# What is the “correct” generalization of operator norms for nonlinear operators?

I have been recently wondering what is a (or even the) "correct" generalization of the notion of an operator norm to nonlinear operators?

Please excuse the naivete of my question; if you think that question will benefit from being made more precise, then I will appreciate help towards making it so.

Because I lack formal education in mathematics, I might be missing something obvious or well-known here. Could somebody point me in the right direction, and let me know what are the key concepts to think about when defining operator norms for nonlinear operators?

Some vague ideas that occurred to me:

1. Linearizing the operator (locally), so the essentially traditional operator norms of the linearized operator could be considered? This sounds very unsatisfactory though.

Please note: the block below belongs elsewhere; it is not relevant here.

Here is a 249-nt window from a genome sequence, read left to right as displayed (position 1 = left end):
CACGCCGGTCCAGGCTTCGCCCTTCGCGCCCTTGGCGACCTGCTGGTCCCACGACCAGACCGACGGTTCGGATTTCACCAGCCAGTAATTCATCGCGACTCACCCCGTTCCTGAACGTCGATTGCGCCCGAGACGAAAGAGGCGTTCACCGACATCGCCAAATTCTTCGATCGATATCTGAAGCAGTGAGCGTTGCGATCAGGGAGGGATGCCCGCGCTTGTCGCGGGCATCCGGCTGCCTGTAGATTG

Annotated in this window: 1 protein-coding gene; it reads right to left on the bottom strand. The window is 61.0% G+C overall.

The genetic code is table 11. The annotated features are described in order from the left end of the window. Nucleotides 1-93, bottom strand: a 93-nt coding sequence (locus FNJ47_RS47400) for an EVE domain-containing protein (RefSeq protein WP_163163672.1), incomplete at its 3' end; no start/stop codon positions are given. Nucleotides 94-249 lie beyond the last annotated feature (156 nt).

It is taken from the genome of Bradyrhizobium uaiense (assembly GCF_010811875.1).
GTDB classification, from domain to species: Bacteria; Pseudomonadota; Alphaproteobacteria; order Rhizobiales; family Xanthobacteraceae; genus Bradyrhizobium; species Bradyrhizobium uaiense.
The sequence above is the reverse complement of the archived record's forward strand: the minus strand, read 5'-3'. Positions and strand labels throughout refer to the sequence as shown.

2. If $A$ is a nonlinear operator for which we can sensibly define $\log A$, maybe that helps in tackling the nonlinearity.

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Maybe the Lispschitz constant? –  Mikael de la Salle Apr 6 '11 at 14:41
Thanks Mikael; I guess linearizing takes us to Lipschitz? But for functions that are only locally Lipschitz? or which flavors of Lipschitz? Perhaps you'd care to expand a bit on your comment? –  Suvrit Apr 6 '11 at 15:36
A useful bit of perspective on this question is provided by recalling that for a linear operator $A$ between normed spaces, the following are all equivalent: $A$ is continuous, $A$ is uniformly continuous, $A$ is Lipschitz, $\| A \|$ is finite. Without linearity the equivalences all fail. As abatkai points out, how to generalize $\| A \|$ appropriately depends on the context, in particular which properties of $A$ are actually important for you. –  Mark Meckes Apr 6 '11 at 15:38
Usually a norm is used to turn a vector space into a normed space. Do you have a special vector space of nonlinear operators in mind? Probably the space of all nonlinear operators between two (normed?) spaces is too large... –  Dirk Apr 6 '11 at 19:39
Look at the book "Geometric nonlinear functional analysis" by Benyamini and Lindenstrauss. –  Bill Johnson Apr 7 '11 at 13:33